Global Investing

from Commentaries:

Bankruptcy-related M&A at 5-year high – more to come?

This week's Thomson Reuters Investment Banking Scorecard shows bankruptcy-related M&A at a five year high.

 

There were five bankruptcy-related M&A deals announced during the week, including the acquisition of venture-backed public company Nanogen by French investment holding company Financiere Elitech for $25.7 million. 

 

So far this year there have been 173 bankruptcy-related deals, the highest level since the same period of 2004 when there were 202.

 

During 2009 the most bankruptcy-related M&A deals have occurred in the industrials sector with 23 percent, followed by the media and entertainment sector with 16 percent. 

 

In terms of geography, U.S. targets represent 83 deals or 48 percent of the total of bankruptcy M&A.

Market pressure will build diamonds

The financial deluge will bare real gems for investors flush with cash, but watch out for the rubbish, the super-rich have been told at a Geneva conference. The first round of quarterly results has brought some pleasant surprises, but investors should be cautious and cherry pick if they want to hit the jackpot, was the mantra.
“This is a once in a lifetime opportunity. But you have to pick the winners. You have to separate the diamonds from the tatt,” said Giles Worthington, head of European equities at investment fund M&G Investments.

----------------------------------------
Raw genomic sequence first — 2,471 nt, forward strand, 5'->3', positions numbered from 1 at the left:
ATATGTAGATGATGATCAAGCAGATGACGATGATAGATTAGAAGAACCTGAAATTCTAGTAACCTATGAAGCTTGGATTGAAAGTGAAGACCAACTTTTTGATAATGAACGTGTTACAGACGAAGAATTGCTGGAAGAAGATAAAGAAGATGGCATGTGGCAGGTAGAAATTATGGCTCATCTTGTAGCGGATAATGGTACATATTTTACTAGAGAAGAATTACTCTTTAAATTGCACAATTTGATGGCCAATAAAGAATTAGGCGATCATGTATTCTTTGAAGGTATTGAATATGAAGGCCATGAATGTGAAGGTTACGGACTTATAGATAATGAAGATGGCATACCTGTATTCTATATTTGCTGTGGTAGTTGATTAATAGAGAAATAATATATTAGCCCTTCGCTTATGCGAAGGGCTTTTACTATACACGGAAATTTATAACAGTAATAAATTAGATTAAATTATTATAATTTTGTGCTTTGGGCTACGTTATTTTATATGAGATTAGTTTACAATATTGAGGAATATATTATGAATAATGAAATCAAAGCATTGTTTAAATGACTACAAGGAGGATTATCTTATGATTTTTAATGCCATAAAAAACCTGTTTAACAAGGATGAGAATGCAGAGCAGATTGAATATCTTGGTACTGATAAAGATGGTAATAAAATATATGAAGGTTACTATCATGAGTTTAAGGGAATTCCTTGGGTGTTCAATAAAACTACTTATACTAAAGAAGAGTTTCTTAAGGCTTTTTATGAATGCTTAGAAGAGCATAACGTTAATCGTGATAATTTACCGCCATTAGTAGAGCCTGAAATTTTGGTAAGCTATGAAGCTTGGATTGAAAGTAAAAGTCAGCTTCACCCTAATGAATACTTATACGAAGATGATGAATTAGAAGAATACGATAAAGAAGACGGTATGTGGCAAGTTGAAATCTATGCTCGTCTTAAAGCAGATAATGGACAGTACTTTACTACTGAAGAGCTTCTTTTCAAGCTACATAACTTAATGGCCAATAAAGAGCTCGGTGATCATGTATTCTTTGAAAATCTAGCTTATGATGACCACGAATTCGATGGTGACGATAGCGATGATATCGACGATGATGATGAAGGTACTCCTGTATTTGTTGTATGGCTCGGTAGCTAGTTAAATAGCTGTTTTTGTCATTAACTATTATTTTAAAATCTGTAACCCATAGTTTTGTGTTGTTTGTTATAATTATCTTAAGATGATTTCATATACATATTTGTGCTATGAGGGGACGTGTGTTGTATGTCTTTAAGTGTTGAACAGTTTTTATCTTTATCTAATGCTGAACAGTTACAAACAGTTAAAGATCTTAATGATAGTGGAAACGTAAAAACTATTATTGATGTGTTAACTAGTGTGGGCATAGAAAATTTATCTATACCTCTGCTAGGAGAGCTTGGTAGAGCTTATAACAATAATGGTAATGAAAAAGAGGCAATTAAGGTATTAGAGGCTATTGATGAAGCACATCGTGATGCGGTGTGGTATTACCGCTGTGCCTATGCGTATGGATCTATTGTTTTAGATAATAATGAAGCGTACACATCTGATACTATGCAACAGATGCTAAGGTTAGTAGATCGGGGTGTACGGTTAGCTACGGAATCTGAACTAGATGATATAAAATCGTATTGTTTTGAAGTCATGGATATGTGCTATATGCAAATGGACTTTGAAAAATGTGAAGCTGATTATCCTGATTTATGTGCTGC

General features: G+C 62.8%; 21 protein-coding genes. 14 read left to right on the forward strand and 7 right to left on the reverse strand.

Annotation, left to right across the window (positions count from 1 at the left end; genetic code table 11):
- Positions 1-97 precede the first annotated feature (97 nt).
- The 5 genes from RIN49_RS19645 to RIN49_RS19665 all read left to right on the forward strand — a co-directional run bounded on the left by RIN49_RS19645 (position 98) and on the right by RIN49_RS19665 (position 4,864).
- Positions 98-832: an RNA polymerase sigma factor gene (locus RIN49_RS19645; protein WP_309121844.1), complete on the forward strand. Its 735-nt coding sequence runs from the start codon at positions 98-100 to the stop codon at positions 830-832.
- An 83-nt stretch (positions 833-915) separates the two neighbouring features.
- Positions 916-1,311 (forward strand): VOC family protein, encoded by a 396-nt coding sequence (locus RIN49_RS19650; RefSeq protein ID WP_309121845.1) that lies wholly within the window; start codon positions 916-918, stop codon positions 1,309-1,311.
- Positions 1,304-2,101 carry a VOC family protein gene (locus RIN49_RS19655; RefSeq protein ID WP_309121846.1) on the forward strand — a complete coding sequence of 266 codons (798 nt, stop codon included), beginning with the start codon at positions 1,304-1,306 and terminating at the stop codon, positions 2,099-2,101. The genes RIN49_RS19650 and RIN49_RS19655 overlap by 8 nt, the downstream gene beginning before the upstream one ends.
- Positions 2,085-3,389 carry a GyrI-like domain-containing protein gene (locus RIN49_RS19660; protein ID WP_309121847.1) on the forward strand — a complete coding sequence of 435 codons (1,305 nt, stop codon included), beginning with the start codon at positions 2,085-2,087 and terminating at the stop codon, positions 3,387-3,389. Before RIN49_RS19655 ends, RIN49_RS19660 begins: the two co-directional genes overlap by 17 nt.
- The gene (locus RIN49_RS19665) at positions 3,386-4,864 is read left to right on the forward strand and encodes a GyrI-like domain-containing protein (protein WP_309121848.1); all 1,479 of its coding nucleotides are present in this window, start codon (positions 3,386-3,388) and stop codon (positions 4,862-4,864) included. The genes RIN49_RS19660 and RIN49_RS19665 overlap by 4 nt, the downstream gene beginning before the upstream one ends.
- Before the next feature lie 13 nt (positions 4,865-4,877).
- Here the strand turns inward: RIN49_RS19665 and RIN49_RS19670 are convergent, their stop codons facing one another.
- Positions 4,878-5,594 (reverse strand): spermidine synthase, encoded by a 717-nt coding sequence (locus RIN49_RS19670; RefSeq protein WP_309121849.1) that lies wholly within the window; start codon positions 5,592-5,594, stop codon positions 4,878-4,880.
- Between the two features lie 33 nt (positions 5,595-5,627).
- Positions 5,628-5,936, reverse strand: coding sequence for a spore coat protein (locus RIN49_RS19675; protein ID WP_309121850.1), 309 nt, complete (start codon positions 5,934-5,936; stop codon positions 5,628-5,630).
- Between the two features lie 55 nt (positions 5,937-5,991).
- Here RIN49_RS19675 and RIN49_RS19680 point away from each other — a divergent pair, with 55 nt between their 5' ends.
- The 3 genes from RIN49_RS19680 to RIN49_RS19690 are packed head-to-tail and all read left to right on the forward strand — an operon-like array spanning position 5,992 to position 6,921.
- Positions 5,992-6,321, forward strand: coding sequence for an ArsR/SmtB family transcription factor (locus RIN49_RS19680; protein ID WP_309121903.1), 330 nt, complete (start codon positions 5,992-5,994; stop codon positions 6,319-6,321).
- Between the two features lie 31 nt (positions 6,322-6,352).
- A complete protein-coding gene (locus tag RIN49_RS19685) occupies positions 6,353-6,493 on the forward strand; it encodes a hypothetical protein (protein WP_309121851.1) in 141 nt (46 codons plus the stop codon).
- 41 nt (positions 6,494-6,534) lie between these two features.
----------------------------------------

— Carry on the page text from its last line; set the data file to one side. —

This is more easily said than done, as many companies looking rock-bottom cheap may appear so just because they are on the verge of bankruptcy. And the bottom of the current downward cycle is not yet in sight.

 ”It’s not just because we had a year of correction that the next year will be positive,” said Ariel Sergio Goekmen, an economist and a director at Credit Suisse’s head office who looks after wealthy families’ investments. “The recession could be deeper than one expects. We have not yet seen the darkest side of the night.”
One tip is to keep an eye on companies with a solid balance sheet and wait for just a few more companies to go bust.
“We need more blood on the carpet. Once we see more bankruptcies, then we know we are close to the bottom.”

(Reuters photo: Sukree Sukplan)